Susan DeMatei is the President of WineGlass Marketing, a full-service direct marketing firm working within the wine industry in Napa, California. www.wineglassmarketing.com

Is Your Facility Ready to Host Events?

By: Markel Insurance

As the spring season brings new life to the vineyards and offers opportunities of growth, so too are winery owners looking for new growth in their operations with increased sales.  Having a great experience at a winery results in improved customer loyalty, increased publicity and more sales.

One way to maximize your public exposure is by hosting events.   The activities can be small and simple such as an acoustic guitar on the back patio or larger concert exposures.   Events can include wine club dinners, fund raisers, vendor shows or weddings.

In planning for the events that will best suit your operations and facility, several key elements should be reviewed to help minimize losses and protect your assets.  Understanding your target market and what activities are best for you are as unique as each blend of wine.  Current markets have several popular events, including yoga stretch and sip; Wine Paint and Pour; Races through the vineyard or even a vendors “farmers market” offering local crafts and products.

There are the tried and true, more traditional activities expected at a winery with Crush or Harvest festivals, pickin’ party, club dinners and weddings/shower events.

You should consider the space needed based on the anticipated number of participants and any specialty needs, including tables & chairs or tents, rental equipment, caterer or DJ/vendors.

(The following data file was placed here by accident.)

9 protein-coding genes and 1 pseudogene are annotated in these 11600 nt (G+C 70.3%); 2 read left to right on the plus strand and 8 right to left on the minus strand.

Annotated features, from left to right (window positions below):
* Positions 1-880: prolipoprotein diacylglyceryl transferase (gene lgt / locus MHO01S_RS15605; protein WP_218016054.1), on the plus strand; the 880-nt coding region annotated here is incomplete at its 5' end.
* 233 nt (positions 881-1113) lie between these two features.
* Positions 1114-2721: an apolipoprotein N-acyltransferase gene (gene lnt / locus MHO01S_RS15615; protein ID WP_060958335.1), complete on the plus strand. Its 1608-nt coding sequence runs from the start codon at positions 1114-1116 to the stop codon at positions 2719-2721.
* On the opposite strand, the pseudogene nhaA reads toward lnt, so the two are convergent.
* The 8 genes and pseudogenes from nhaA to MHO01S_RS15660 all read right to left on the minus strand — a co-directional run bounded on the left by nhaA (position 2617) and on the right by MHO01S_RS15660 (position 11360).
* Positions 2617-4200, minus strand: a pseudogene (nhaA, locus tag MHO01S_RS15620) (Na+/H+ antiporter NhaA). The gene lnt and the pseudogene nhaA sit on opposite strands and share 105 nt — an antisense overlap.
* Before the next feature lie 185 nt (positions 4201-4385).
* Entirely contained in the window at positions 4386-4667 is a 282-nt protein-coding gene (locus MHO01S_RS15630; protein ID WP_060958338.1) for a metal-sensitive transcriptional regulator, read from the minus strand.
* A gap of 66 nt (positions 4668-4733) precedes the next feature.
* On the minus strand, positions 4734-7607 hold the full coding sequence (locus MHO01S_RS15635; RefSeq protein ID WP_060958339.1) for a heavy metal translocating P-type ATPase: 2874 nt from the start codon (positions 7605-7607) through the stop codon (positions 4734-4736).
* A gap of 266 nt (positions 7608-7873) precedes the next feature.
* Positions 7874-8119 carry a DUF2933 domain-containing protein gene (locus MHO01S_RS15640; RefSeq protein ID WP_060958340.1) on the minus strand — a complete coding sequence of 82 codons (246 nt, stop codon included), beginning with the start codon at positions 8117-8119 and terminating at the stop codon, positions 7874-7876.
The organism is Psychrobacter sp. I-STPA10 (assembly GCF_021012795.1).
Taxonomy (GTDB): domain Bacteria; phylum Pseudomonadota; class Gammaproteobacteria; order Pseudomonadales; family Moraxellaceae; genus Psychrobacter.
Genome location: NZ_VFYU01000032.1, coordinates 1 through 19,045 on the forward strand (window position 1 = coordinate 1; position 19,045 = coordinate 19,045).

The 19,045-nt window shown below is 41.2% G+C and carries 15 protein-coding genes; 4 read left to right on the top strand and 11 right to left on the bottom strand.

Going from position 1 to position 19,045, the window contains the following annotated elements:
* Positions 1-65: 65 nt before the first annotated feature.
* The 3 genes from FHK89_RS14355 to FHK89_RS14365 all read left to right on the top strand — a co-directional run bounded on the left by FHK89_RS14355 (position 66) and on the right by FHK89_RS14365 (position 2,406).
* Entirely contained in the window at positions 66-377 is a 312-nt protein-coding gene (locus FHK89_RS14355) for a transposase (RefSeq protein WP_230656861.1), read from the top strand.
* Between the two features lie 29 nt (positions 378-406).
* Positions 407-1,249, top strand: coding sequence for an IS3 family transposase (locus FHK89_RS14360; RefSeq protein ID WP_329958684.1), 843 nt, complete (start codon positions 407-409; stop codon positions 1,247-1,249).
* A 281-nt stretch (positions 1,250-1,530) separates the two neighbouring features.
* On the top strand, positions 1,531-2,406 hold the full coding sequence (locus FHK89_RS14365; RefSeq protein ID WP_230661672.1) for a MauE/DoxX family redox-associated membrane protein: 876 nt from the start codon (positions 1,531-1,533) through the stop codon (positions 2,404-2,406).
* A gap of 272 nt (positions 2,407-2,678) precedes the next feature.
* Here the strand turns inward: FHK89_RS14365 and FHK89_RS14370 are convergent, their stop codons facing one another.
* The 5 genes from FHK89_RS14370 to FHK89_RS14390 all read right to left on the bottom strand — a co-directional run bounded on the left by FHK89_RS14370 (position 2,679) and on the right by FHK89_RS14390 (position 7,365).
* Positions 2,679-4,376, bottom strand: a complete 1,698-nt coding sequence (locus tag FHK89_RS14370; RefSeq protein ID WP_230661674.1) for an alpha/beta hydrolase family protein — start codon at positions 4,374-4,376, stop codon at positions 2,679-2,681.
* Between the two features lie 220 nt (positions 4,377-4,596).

Once you have an idea on the type of event that will appeal to your demographics, a quick checklist can be reviewed.

Facilities Checklist for Hosting Events:

  • Is the use/occupancy rating for the property acceptable for the type of event?
  • Will you be able to provide adequate staffing for supervision?
  • Is there clear signage for acceptable vs restricted access areas?
  • Are there any ADA compliant concerns at the facility?
  • Based on the attendance expectations, will there be enough bathrooms, trash cans, water stations, shade/covered areas?
  • Are the electrical demands up to code? Who manages the setup and takedown for stage and dance floor exposures?
  • Is there emergency personnel on site?

Slip, Trips and Falls

Liability losses related to the facility most commonly relate to the slip, trip or fall category.  Not to underestimate the severity of what seems to be a simple loss cause, the following claim shows a good illustration of what can happen.